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Losing Conciousness and control of bowel and bladder
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Losing Conciousness and control of bowel and bladder

My sister in law has been having a few "episodes" in the last few months.  Night before last was the worst in that she had been driving at the time.  Thankfully she had a warning that allowed her to pull into a parking lot and put the car in park prior to passing out.
She did have some warning signs prior to losing consciousness:
Sweating
Flushed
Nauseated
Apparently she was unconcious for about 5 minutes but at one point had her eyes open which caused her son to think she had perished.  The ambulance attendants arrived and they packed her off to the hospital.  She is now waiting to have an MRI, Echocardiogram and possibly a stress test.  She did lose control of both her bladder and bowel when she became unconcious and was mortified to say the least.  
We have noticed in the last year or so how easy it is for her to fly off the handle at the kids.  Her memory has become dicey at best...her short term memory is almost non existent.  She just doesn't seem too stable at all and we are all very worried.
I have MS myself so I can relate to some of her symptoms but I can't help but think that she may be have some sort of seizure.  My question is, can people lose conciousness in a regular fainting spell and lose control of her bladder and bower without it be a seizure?
I appreciate any help you can offer.

Sincerely,
Rena705
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Sweating and nausea, followed by unconsciousness are hallmarks of cardiac ischemia. The heart isn't pumping well and is in need of oxygen. Although a siezure may develop this is not a "siezure" problem treated by seizure meds.

Losing control of bowel and bladder under such circumstances is common.

A stress test is mandatory. An EKG may or may not show abnormalities.

There is an extreme liklihood this was a cardiac event. It is consisting with angina despite absencfe of pain.

It is now up to the hospital to determine the reasons for this event. Could be a clot. Could be narrowing of the blood vessels. Could be due to damage to the pacemaker.

I'm sure they will figure it out.

Inappropriate anger is common when there is insufficient oxygen to the brain. A person in a car accident who has lost blood will punch your headlights out and curse the ER nurse, and when he is on oxygen and a blood transfusion brings his hematocrit back up he becomes "Saint Terresa". Sweet as iced-tea with maple syrup.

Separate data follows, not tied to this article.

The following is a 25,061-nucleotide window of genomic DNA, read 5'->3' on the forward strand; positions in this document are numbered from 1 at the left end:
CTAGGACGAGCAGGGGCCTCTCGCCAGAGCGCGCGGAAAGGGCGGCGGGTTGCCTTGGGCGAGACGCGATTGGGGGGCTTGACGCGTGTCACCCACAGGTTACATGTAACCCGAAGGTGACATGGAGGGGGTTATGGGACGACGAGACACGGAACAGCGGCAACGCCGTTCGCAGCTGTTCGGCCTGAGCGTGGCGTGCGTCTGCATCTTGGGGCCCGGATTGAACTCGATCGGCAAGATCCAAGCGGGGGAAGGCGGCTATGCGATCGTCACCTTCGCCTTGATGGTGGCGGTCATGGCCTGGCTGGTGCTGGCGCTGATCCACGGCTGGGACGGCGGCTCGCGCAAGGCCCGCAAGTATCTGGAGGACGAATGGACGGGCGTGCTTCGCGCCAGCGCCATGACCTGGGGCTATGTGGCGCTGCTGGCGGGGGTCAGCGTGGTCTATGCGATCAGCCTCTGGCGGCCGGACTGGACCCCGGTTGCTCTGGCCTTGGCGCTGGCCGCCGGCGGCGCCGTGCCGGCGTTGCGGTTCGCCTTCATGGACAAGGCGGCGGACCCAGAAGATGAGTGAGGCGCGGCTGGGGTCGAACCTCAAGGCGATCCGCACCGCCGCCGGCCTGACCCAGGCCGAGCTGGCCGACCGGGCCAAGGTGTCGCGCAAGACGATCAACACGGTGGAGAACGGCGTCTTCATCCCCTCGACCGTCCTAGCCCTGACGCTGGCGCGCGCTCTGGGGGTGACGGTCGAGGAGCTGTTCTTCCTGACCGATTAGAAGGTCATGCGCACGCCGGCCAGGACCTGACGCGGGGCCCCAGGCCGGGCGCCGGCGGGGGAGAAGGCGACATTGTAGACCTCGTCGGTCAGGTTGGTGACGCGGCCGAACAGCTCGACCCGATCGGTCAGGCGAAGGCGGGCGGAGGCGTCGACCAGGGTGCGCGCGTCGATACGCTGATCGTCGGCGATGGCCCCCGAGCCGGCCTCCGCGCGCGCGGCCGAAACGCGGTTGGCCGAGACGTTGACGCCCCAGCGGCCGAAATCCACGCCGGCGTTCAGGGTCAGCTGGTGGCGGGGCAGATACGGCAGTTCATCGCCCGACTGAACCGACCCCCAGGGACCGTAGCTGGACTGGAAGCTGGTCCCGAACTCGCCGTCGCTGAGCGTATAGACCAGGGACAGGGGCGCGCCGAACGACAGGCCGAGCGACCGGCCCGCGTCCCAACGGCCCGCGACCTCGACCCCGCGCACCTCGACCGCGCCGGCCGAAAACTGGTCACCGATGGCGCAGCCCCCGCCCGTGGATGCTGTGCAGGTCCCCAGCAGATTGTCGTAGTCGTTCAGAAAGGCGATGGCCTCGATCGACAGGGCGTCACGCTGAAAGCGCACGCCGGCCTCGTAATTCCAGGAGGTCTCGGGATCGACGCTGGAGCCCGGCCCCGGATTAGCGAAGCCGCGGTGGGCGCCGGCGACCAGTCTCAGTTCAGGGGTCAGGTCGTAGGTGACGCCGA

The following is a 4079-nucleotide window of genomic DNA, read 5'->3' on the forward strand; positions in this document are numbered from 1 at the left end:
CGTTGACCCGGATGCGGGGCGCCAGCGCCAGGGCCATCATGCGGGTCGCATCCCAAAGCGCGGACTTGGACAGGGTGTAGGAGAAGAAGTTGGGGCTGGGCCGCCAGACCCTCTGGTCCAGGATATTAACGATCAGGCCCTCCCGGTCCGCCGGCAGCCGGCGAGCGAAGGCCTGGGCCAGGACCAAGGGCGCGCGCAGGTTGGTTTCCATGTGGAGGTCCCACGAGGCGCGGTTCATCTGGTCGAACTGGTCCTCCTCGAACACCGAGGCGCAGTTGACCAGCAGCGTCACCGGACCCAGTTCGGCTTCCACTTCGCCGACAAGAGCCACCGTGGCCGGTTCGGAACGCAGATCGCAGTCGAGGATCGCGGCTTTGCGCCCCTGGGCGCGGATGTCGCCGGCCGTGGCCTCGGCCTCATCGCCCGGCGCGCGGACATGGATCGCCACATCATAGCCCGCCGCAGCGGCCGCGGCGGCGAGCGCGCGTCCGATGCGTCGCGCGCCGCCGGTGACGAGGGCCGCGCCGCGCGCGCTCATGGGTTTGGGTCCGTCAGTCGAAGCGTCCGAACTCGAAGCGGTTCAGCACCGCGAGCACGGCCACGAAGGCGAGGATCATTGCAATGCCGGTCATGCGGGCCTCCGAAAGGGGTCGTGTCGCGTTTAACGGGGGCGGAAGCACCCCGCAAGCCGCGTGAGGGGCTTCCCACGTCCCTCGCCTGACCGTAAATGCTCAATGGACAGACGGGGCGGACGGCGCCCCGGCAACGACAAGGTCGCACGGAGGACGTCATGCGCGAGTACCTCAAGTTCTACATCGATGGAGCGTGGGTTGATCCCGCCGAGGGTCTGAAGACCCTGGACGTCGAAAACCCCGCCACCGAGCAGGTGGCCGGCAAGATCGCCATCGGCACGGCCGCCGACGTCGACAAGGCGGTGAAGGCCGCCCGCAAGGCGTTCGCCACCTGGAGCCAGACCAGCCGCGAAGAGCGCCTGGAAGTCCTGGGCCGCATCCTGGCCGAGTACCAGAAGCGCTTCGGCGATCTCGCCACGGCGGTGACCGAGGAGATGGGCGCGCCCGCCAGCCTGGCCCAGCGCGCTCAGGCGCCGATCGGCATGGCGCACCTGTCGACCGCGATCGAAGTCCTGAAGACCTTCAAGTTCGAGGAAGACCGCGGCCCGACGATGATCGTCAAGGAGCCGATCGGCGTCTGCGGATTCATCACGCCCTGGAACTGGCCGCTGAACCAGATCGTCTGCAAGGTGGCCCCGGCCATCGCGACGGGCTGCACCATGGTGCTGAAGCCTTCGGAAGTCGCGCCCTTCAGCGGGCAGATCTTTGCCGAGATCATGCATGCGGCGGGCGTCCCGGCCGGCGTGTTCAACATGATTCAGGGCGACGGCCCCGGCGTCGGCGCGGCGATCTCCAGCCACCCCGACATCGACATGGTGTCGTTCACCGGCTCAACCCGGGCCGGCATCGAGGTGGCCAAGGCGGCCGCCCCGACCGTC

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Thank you so much for this information!  We were out for Mother's Day yesterday and at first she was in incredibly pale but regained her color after about 15 minutes.  However, she did have an inappropriate outburst when my brother offered her his teaspoon to eat dessert rather than having her wait for someone to bring her a fork and she yelled "I am NOT going to eat my cake with a spoon!  What are you thinking?" and we were all sitting in stunned silence afterward.

I am worried about her driving however.  It seems strange to me that her doctors in ER didn't tell her to not drive until this is diagnosed and under control!  I have seizures and was told to not drive AT ALL until my problem was under control for a whole year!  My sis in law seems to be in denial and doesn't think this is anything serious, she thinks it's hormonal!   Do you not think that her driving is not appropriate until such time as they figure out what is going on?

Rena705
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The relationship between low oxygen levels and anger is not recognized by ninety-nine percent of physicians, but it noted by ER nurses and EMT's.

I have a theory.

When the body enters a life-threatening situation, there is survival value in verbal aggression. What I found amazing was how quickly a person's temperment could improve with oxygenation or a blood transfusion.

It is likely if she is given a "chemical stress test" where a substance is injected to stimulate the heart, the problem will be identified.

Please post back with the results.
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